Abstract: Investigates the utility of using stress, social support, & racial identity to predict problem behavior & self-esteem among African-American adolescents. Questionnaire data indicate that stressful life events & lack of perceived support from friends were predictive of problem behavior (eg, drug & alcohol use, delinquent acts) in a sample of 221 African-American high school students attending a Baptist church-sponsored weekend retreat in a southeastern state. Strong support from friends attenuated the effects of stress. Only one racial-identity variable - attitudes toward African-Americans - contributed to the prediction of problem behavior after other variables were entered into the regression equation. More positive attitudes predicted lower levels of problem behavior. Similar results were obtained in a regression analysis using self-esteem as the dependent variable. It is concluded that stress models are useful with African-Americans, particularly if a racial-identity variable is included. [Source: SA]

Mohler, James William. 1996. "Self-Esteem and Spiritual Well-Being in Early Adolescents Involved in the American Baptist Churches of the Pacific Southwest." Thesis, Rosemead School of Psychology, Biola University.
Abstract: Healthy self-esteem is important to developmental growth, particularly during early adolescence. In the student's quest for identity, one seeks to find acceptance. Is adolescent self-esteem related to spiritual well-being? This study investigated the relationship between self-esteem of early adolescents and their spiritual well-being by looking at correlations and differences between the two variables and several demographic variables. The sample population consisted of early adolescent students who were involved in American Baptist churches residing in the Pacific Southwest region. 135 students involved in their church youth groups responded with completed questionnaires. In order to determine the extent of the effects of self-esteem upon spiritual well-being, two tests were administered. The ten-item Rosenberg Self-Esteem Scale (RSE) was used to assess global self-esteem. The twenty-item Ellison Spiritual Well-Being Scale (ESWB) was used to determine spiritual happiness and satisfaction. The results of this study demonstrated: (1) The students involved in this study have generally higher mean scores in RSE than the general public as reported by Rosenberg (1965). This may be attributed to some manner of church involvement. (2) This study found strong correlations between self-esteem, spiritual well-being (SWB), and its subscales religious well-being (RWB) and existential well-being (EWB) (p $<$.001). (3) Statistical differences between mean scores related to the length of time one has been a Christian and one's self-esteem were found, although total respondents in some categories were low. (4) The mean scores of students involved in larger churches were lower in RSE and EWB. In particular, churches reporting a membership of 351-600 reported significantly lower RSE mean scores (p $<$.001). (5) This study found significant inverse correlations between the number of siblings one has and their SWB, RWB and EWB scores. Statistical differences between mean scores of st. [Source: PI]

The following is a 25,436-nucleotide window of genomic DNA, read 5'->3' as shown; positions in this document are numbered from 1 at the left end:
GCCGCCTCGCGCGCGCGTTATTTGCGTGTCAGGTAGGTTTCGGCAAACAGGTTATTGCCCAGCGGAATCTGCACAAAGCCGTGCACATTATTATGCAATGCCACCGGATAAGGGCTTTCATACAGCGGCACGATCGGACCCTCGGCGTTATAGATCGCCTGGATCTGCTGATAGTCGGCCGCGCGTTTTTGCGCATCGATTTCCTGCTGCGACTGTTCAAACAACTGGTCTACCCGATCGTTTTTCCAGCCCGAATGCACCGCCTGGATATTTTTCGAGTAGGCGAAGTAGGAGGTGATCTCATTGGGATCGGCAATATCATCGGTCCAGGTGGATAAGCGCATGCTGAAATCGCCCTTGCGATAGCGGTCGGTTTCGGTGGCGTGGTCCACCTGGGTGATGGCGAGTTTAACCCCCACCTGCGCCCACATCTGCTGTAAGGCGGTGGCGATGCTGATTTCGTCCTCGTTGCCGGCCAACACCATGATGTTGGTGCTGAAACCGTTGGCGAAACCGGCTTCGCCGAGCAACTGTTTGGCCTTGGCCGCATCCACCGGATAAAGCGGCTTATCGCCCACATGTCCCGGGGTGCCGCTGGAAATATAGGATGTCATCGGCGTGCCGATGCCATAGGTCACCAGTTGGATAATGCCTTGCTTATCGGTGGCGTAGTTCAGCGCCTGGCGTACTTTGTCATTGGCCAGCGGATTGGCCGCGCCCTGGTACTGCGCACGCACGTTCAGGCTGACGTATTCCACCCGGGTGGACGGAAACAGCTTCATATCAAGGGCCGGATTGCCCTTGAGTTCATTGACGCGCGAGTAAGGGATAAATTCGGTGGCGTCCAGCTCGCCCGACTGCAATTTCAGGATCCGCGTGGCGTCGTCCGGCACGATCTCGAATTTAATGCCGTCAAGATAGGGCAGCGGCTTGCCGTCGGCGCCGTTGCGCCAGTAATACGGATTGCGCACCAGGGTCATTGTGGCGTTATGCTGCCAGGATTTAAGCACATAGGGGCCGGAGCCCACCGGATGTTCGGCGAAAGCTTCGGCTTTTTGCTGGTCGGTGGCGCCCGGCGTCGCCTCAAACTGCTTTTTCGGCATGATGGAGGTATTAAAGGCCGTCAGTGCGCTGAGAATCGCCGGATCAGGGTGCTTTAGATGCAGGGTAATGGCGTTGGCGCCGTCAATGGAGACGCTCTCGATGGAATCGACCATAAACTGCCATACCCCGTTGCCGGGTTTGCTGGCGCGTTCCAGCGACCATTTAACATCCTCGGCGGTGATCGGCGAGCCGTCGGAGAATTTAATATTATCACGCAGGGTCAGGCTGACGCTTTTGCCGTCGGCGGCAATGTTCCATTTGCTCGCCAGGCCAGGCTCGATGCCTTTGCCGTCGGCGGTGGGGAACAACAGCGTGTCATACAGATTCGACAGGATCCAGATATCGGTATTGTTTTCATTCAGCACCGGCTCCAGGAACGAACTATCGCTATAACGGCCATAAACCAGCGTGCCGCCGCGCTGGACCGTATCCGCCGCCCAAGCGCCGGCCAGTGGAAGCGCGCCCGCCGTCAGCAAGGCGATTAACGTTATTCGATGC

Morin, Suzanne M. and Lesley A. Welsh. 1996. "Adolescents' Perceptions and Experiences of Death and Grieving." Adolescence vol. 31, pp. 585-595.
Abstract: Examined adolescents' perceptions and experiences of death and grief from the perspectives of those not currently in the bereavement process. 32 adolescents (aged 13-18 yrs) were interviewed about their experiences of death and loss. 19 Ss attended suburban public high school, while 13 resided in a facility for adjudicated urban youth. Findings indicated that Ss were aware of death by age nine. In this sample, urban adolescents' perception of death involved reference to violence (25%) or religion (16.6%) in contrast to the suburban youths who referred less frequently to violence (0%) and religion (5.3%). The most distasteful aspect of death to the suburban students was suffering (31.6%), while it was loss of loved ones to the adjudicated youths (25%). Talking and listening as comforting strategies were used by both groups (66.7%). [Source: PI]

Richards, Aleta Belle. 1996. "The Loss of Self in Adolescent Girls: A Case Study." Ph.D. Thesis, The American University, Washington, D.C.